From Wikipedia, the free encyclopedia
Jump to: navigation, search
The interior of an Iraqi mudhif

A mudhif /muˈdf/ (Arabic: المضيف‎‎ al-muḍīf) is a traditional reed house made by the Madan people (also known as Marsh Arabs) in the swamps of southern Iraq. In the traditional Madan way of living, houses are constructed from reeds harvested from the marshes where they live. A mudhif is a large communal house, paid for and maintained by a local sheik, for use by guests or as a gathering place for weddings, funerals, etc.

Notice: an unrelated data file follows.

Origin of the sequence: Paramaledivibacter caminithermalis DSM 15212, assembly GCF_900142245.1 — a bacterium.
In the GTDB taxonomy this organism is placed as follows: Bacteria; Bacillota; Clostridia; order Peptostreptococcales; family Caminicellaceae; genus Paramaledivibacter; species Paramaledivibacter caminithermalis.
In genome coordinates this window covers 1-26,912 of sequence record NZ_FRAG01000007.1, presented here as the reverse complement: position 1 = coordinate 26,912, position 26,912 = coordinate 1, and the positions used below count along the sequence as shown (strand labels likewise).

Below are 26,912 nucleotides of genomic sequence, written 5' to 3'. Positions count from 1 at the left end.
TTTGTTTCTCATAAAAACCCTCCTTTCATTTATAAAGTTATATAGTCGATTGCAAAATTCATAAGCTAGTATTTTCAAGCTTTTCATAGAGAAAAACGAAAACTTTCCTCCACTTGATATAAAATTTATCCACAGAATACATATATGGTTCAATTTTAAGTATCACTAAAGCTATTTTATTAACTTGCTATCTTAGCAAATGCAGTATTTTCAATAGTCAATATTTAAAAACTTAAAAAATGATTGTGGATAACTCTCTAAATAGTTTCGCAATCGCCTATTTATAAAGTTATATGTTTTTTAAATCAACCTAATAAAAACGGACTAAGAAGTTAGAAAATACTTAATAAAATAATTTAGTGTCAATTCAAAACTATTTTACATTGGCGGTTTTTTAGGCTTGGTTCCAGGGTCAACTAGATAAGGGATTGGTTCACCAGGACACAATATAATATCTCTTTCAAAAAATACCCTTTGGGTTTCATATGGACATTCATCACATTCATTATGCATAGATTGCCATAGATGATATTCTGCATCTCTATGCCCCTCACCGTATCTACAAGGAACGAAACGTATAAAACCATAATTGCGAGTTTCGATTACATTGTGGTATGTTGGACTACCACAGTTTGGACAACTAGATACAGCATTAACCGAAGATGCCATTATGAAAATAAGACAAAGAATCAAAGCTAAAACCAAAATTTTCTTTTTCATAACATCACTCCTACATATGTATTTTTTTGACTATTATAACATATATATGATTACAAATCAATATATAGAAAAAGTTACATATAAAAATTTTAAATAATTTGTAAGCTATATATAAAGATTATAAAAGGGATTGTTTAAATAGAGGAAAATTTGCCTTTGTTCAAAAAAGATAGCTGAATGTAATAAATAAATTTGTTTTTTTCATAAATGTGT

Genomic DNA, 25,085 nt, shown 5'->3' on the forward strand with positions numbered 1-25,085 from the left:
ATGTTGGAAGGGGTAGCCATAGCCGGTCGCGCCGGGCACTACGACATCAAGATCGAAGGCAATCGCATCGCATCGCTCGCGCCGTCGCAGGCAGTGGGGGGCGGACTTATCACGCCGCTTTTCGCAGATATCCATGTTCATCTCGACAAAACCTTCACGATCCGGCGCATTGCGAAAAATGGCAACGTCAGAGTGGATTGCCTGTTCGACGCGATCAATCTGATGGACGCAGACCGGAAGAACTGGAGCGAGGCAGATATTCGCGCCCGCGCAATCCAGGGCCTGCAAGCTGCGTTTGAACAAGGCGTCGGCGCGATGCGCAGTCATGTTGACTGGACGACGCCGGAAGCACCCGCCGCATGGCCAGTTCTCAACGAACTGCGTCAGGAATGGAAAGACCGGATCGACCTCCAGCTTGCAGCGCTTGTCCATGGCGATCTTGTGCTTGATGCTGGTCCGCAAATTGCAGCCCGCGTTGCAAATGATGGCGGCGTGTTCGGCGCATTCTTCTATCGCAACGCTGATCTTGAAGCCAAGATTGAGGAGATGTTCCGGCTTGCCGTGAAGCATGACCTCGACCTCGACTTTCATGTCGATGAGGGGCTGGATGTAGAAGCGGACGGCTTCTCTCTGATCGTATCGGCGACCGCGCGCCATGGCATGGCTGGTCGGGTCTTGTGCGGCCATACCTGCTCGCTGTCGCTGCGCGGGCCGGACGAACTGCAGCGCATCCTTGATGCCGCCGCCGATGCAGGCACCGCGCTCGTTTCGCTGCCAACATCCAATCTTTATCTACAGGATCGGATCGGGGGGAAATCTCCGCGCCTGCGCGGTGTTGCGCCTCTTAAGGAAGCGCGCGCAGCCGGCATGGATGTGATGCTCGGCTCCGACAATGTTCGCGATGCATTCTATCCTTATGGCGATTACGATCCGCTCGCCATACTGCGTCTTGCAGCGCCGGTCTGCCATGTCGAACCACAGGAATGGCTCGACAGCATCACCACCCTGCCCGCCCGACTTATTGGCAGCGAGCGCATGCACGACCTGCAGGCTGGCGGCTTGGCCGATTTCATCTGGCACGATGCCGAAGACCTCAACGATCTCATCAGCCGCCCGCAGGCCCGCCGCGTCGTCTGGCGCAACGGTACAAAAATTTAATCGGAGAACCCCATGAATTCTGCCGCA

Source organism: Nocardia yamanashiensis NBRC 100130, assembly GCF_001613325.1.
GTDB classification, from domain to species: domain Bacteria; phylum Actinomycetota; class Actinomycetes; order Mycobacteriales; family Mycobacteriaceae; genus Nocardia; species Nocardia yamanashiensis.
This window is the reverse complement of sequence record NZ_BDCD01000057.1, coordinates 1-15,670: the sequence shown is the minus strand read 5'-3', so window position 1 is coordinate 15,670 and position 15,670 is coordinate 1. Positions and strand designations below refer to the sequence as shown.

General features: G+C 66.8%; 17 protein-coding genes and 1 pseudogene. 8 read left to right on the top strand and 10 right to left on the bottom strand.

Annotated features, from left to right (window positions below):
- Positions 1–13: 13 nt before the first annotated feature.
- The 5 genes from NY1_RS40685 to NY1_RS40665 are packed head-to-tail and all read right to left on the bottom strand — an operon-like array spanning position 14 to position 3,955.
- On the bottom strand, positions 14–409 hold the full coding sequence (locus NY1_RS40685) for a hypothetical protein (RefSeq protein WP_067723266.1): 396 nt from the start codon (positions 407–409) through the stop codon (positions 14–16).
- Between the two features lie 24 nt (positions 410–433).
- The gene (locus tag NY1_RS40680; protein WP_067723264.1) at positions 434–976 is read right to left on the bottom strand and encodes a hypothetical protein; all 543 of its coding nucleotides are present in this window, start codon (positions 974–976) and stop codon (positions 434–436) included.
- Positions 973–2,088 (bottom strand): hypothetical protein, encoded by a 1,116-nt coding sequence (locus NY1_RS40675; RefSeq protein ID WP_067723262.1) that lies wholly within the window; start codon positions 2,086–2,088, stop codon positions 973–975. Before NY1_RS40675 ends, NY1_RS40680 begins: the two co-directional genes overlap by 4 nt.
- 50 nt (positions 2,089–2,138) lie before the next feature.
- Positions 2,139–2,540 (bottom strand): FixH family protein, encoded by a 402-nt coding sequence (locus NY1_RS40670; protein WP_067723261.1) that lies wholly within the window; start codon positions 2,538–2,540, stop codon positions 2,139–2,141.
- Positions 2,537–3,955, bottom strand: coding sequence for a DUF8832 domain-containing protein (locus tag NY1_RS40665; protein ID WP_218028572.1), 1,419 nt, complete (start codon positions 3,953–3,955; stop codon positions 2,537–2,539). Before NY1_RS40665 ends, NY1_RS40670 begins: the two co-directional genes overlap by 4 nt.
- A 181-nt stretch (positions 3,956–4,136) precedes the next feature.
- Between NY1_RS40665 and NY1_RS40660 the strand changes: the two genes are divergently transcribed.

The buildings are constructed with bundled and woven reeds. Larger and thicker reeds are bundled into columns and then bent across and tied to form arches.[1] These arches are strengthened by the prestressing of the columns, as they are initially inserted into the soil at opposing angles.[2] A series of arches define the buildings form. Long cross beams of smaller bundled reeds are laid across the arches and tied. Woven mats of reeds form the building envelope. Some of the mats are woven with perforations like a mesh to allow light and ventilation. The front and back walls are attached to two large vertical bundled reed columns and are also made from woven mats.


  1. ^ The Fort Bliss Monitor
  2. ^ Lecture by Professor Sijpkes

External links[edit]